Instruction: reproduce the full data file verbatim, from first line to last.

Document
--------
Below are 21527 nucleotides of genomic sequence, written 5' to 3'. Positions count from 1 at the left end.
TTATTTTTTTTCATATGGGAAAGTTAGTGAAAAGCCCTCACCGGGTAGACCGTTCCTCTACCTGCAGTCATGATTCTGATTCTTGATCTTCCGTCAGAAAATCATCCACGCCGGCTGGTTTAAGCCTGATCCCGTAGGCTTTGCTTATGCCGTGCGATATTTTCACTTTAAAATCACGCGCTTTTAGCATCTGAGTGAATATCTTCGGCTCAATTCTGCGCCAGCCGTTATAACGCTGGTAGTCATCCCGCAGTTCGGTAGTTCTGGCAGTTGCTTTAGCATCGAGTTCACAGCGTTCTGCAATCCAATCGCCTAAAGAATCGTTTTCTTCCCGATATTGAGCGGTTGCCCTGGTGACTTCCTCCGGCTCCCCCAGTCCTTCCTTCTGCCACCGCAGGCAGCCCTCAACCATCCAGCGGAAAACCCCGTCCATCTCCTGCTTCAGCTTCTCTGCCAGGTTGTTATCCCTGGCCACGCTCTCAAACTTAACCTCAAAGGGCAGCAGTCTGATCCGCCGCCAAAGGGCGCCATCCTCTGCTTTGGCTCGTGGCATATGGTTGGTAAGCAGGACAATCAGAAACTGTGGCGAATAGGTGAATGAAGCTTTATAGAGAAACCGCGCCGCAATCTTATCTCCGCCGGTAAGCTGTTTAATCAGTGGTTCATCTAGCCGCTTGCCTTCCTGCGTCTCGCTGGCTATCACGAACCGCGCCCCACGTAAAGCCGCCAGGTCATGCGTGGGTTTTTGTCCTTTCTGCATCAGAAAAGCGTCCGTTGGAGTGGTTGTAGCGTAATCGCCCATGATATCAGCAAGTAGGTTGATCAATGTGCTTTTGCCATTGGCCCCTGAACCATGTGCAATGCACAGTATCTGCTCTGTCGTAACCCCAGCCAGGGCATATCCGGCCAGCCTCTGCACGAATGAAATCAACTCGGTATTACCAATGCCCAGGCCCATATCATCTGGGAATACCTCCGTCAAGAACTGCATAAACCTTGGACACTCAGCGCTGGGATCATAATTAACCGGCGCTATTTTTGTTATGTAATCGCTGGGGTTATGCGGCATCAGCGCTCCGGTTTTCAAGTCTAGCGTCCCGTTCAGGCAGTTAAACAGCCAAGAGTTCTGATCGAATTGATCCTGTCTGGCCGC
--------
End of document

Below are 21527 nucleotides of genomic sequence, written 5' to 3'. Positions count from 1 at the left end.
TTATTTTTTTTCATATGGGAAAGTTAGTGAAAAGCCCTCACCGGGTAGACCGTTCCTCTACCTGCAGTCATGATTCTGATTCTTGATCTTCCGTCAGAAAATCATCCACGCCGGCTGGTTTAAGCCTGATCCCGTAGGCTTTGCTTATGCCGTGCGATATTTTCACTTTAAAATCACGCGCTTTTAGCATCTGAGTGAATATCTTCGGCTCAATTCTGCGCCAGCCGTTATAACGCTGGTAGTCATCCCGCAGTTCGGTAGTTCTGGCAGTTGCTTTAGCATCGAGTTCACAGCGTTCTGCAATCCAATCGCCTAAAGAATCGTTTTCTTCCCGATATTGAGCGGTTGCCCTGGTGACTTCCTCCGGCTCCCCCAGTCCTTCCTTCTGCCACCGCAGGCAGCCCTCAACCATCCAGCGGAAAACCCCGTCCATCTCCTGCTTCAGCTTCTCTGCCAGGTTGTTATCCCTGGCCACGCTCTCAAACTTAACCTCAAAGGGCAGCAGTCTGATCCGCCGCCAAAGGGCGCCATCCTCTGCTTTGGCTCGTGGCATATGGTTGGTAAGCAGGACAATCAGAAACTGTGGCGAATAGGTGAATGAAGCTTTATAGAGAAACCGCGCCGCAATCTTATCTCCGCCGGTAAGCTGTTTAATCAGTGGTTCATCTAGCCGCTTGCCTTCCTGCGTCTCGCTGGCTATCACGAACCGCGCCCCACGTAAAGCCGCCAGGTCATGCGTGGGTTTTTGTCCTTTCTGCATCAGAAAAGCGTCCGTTGGAGTGGTTGTAGCGTAATCGCCCATGATATCAGCAAGTAGGTTGATCAATGTGCTTTTGCCATTGGCCCCTGAACCATGTGCAATGCACAGTATCTGCTCTGTCGTAACCCCAGCCAGGGCATATCCGGCCAGCCTCTGCACGAATGAAATCAACTCGGTATTACCAATGCCCAGGCCCATATCATCTGGGAATACCTCCGTCAAGAACTGCATAAACCTTGGACACTCAGCGCTGGGATCATAATTAACCGGCGCTATTTTTGTTATGTAATCGCTGGGGTTATGCGGCATCAGCGCTCCGGTTTTCAAGTCTAGCGTCCCGTTCAGGCAGTTAAACAGCCAAGAGTTCTGATCGAATTGATCCTGTCTGGCCGC